Want to fly with a green conscience? Fly United Airlines, airberlin, Qantas or Air Canada. Because according to the 2013 Eco-Aviation Awards hosted by Air Transport World, these are the greenest airlines in the world, whether it be for building a fuel-efficient fleet, making concerted efforts to reduce fuel burn or exploring sustainable fuels.
At the top of the heap is US carrier United Airlines, which took the top prize as the Gold Eco-Airline of the Year for its “realistic and practical approach to environmental action,” said magazine editors.
Last year, the airline saved 83 million gallons of fuel by replacing its fleet with more fuel-efficient aircraft, thereby reducing its carbon emissions by 811,000 metric tons.
It’s also on track to meets its 2013 goal of reducing fuel usage by 85 million gallons and associated carbon emissions by nearly 828,800 metric tons.
Editors likewise lauded the carrier for spearheading talks on sustainable biofuel initiatives: United undertook the first US commercial flight powered by advanced biofuel in 2011.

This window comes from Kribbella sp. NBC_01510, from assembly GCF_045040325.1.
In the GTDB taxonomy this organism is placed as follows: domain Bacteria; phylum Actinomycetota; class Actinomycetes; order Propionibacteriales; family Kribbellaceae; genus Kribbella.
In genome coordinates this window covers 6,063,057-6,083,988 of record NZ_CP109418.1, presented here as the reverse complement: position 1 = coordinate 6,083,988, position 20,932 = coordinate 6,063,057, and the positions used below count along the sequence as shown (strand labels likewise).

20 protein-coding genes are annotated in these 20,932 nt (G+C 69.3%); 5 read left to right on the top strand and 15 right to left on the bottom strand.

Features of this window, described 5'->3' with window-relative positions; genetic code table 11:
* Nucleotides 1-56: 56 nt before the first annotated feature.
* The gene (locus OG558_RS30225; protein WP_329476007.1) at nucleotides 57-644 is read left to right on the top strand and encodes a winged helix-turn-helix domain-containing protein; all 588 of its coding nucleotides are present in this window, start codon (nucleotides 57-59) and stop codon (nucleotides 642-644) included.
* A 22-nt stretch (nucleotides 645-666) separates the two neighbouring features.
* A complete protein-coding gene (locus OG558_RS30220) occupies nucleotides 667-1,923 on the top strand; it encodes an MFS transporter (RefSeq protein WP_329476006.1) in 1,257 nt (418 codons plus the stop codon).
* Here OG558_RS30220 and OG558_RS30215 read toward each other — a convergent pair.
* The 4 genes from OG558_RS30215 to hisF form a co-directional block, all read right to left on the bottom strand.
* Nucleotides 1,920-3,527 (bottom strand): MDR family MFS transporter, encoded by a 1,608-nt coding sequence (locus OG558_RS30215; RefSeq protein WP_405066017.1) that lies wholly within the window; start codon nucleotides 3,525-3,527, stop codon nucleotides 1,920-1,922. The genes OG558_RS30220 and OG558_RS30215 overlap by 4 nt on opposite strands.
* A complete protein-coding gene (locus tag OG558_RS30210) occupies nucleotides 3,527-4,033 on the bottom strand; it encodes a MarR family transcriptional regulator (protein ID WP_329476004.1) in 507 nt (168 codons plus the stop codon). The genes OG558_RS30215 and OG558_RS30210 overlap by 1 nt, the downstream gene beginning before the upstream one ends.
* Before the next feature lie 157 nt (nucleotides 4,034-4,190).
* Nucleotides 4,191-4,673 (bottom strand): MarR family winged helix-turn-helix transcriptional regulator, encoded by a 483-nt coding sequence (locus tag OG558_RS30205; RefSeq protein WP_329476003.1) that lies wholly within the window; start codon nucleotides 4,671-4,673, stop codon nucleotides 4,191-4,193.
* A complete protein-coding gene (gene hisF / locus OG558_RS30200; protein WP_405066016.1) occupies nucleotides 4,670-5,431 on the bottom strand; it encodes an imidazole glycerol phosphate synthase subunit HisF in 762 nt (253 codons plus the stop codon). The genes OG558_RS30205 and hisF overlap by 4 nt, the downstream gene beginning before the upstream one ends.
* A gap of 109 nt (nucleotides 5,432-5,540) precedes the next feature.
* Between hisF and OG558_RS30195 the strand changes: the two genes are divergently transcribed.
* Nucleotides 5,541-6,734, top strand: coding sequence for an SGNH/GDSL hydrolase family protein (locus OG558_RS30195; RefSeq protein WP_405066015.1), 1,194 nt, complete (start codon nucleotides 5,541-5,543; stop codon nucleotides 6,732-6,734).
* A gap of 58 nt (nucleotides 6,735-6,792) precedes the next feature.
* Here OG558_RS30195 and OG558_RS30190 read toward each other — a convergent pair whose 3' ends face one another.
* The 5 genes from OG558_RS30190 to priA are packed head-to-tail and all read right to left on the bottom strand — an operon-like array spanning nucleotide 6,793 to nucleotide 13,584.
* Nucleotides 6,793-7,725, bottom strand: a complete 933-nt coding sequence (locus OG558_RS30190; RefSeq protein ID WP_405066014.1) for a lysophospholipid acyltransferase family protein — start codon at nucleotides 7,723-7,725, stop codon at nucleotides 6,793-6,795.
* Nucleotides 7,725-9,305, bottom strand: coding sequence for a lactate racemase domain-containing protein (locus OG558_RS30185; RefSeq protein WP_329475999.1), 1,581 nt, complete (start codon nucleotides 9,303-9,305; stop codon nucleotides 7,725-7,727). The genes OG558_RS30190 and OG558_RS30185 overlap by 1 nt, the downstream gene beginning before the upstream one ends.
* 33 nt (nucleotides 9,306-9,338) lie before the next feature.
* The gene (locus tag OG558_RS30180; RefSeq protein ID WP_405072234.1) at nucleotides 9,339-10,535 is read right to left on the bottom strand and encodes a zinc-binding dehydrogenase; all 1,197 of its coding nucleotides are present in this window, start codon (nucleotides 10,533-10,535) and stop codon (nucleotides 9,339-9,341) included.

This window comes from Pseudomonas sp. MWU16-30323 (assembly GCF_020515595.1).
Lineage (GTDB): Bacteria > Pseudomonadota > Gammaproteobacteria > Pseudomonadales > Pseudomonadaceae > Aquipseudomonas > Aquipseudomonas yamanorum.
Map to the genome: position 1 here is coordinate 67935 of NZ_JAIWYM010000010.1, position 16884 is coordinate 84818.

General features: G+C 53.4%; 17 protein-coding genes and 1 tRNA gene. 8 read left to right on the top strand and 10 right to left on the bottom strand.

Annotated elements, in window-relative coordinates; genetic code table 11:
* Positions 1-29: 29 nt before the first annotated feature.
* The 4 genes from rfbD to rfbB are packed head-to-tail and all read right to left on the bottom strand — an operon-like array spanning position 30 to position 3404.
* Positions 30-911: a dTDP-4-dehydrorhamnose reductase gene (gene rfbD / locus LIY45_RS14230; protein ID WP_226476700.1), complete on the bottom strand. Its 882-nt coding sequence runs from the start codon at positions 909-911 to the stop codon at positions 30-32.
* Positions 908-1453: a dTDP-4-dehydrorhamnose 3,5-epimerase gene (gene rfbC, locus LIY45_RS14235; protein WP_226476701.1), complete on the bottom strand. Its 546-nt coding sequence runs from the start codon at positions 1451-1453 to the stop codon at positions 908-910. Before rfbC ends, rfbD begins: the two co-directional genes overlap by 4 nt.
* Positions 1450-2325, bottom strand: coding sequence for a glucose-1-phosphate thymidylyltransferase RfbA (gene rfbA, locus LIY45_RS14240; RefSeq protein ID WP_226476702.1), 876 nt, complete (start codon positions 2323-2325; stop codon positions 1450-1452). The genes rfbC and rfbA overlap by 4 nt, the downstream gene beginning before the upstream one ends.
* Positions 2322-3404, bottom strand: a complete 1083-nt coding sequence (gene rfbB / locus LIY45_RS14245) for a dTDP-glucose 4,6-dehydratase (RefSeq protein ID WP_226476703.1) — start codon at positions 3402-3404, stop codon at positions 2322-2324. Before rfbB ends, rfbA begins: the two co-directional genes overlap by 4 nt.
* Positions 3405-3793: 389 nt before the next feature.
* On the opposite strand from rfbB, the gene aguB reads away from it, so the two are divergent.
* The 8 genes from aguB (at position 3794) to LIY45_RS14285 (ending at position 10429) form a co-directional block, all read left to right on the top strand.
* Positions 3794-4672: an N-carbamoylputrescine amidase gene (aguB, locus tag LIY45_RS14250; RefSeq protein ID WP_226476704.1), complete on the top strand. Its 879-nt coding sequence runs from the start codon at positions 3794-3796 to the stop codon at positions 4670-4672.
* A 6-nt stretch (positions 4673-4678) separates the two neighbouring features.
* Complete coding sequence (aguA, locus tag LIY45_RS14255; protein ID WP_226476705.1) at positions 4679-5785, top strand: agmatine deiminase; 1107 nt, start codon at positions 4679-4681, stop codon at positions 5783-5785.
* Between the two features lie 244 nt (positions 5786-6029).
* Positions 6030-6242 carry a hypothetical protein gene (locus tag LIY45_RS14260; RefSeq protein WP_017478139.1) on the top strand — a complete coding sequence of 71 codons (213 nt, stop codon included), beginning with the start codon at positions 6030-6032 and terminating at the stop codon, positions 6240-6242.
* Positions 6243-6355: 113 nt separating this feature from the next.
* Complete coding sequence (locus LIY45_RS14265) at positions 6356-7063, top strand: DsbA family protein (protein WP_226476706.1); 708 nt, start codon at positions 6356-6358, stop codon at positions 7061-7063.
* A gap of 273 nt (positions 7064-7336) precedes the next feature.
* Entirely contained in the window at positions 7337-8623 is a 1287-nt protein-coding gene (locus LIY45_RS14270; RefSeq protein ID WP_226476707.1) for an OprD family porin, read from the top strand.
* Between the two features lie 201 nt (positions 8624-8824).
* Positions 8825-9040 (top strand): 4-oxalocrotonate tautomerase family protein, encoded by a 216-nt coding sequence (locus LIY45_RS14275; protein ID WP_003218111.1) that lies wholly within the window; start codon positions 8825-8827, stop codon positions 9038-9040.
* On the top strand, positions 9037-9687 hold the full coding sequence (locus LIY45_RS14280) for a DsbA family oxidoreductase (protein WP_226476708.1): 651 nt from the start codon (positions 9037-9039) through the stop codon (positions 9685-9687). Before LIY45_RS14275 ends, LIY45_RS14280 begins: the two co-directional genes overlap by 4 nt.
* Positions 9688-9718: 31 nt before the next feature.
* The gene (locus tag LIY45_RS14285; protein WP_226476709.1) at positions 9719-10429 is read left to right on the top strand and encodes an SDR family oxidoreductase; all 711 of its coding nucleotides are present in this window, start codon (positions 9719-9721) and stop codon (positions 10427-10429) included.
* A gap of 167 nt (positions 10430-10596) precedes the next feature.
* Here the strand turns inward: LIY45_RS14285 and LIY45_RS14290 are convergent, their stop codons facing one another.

And since 2008, the airline has recycled more than 23.5 million pounds of aluminum cans, paper and plastic items from flights and other facilities.
Airberlin, meanwhile, took the silver award for being the first European network carrier to decrease fuel burn per 100 revenue passenger kilometer (RPK) to 3.4 liters, resulting in the reduction of total CO2 emissions by more than 100,000 tons.
Australian carrier Qantas took home the Eco-Pioneer of the Year award, for being an industry leader in exploring sustainable fuels long before the term “eco-aviation” became known, editors said.
And a partnership between Air Canada and Airbus was also recognized for an initiative made last year in which strategies like best practices, optimized operations, air traffic management, and alternative fuels helped slash CO2 emissions by more than 40 percent on a flight between Toronto and Mexico.
Meanwhile, want to feel less guilty about your flight? Several airlines such as Qantas, United, easyJet and Cathay Pacific, as well as airports in Manchester, Stockholm and San Francisco offer carbon offset programs that allow you to make a donation towards an environmental program to render your trip “carbon neutral.”